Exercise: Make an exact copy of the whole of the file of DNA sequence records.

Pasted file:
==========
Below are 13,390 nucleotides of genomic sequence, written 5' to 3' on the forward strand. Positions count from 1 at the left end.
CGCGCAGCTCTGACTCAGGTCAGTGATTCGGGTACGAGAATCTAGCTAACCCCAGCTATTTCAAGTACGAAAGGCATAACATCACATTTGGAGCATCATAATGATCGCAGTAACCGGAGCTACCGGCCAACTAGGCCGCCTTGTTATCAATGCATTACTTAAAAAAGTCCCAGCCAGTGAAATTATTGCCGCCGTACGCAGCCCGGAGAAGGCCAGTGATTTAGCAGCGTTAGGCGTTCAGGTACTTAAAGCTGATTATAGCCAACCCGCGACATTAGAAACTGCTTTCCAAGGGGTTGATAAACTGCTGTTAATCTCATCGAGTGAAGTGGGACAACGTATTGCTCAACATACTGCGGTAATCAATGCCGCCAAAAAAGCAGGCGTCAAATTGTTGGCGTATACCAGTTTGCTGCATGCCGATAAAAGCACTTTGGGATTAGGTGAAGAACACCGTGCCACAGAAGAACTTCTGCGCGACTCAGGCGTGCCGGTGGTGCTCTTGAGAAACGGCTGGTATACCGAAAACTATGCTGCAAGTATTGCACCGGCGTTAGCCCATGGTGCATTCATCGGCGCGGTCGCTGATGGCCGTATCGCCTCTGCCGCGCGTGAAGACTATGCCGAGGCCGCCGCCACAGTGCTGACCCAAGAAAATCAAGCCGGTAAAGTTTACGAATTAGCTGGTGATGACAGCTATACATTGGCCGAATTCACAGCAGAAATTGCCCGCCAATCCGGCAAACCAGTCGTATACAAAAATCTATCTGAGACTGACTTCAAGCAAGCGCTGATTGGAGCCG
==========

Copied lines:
Below are 13,390 nucleotides of genomic sequence, written 5' to 3' on the forward strand. Positions count from 1 at the left end.
CGCGCAGCTCTGACTCAGGTCAGTGATTCGGGTACGAGAATCTAGCTAACCCCAGCTATTTCAAGTACGAAAGGCATAACATCACATTTGGAGCATCATAATGATCGCAGTAACCGGAGCTACCGGCCAACTAGGCCGCCTTGTTATCAATGCATTACTTAAAAAAGTCCCAGCCAGTGAAATTATTGCCGCCGTACGCAGCCCGGAGAAGGCCAGTGATTTAGCAGCGTTAGGCGTTCAGGTACTTAAAGCTGATTATAGCCAACCCGCGACATTAGAAACTGCTTTCCAAGGGGTTGATAAACTGCTGTTAATCTCATCGAGTGAAGTGGGACAACGTATTGCTCAACATACTGCGGTAATCAATGCCGCCAAAAAAGCAGGCGTCAAATTGTTGGCGTATACCAGTTTGCTGCATGCCGATAAAAGCACTTTGGGATTAGGTGAAGAACACCGTGCCACAGAAGAACTTCTGCGCGACTCAGGCGTGCCGGTGGTGCTCTTGAGAAACGGCTGGTATACCGAAAACTATGCTGCAAGTATTGCACCGGCGTTAGCCCATGGTGCATTCATCGGCGCGGTCGCTGATGGCCGTATCGCCTCTGCCGCGCGTGAAGACTATGCCGAGGCCGCCGCCACAGTGCTGACCCAAGAAAATCAAGCCGGTAAAGTTTACGAATTAGCTGGTGATGACAGCTATACATTGGCCGAATTCACAGCAGAAATTGCCCGCCAATCCGGCAAACCAGTCGTATACAAAAATCTATCTGAGACTGACTTCAAGCAAGCGCTGATTGGAGCCG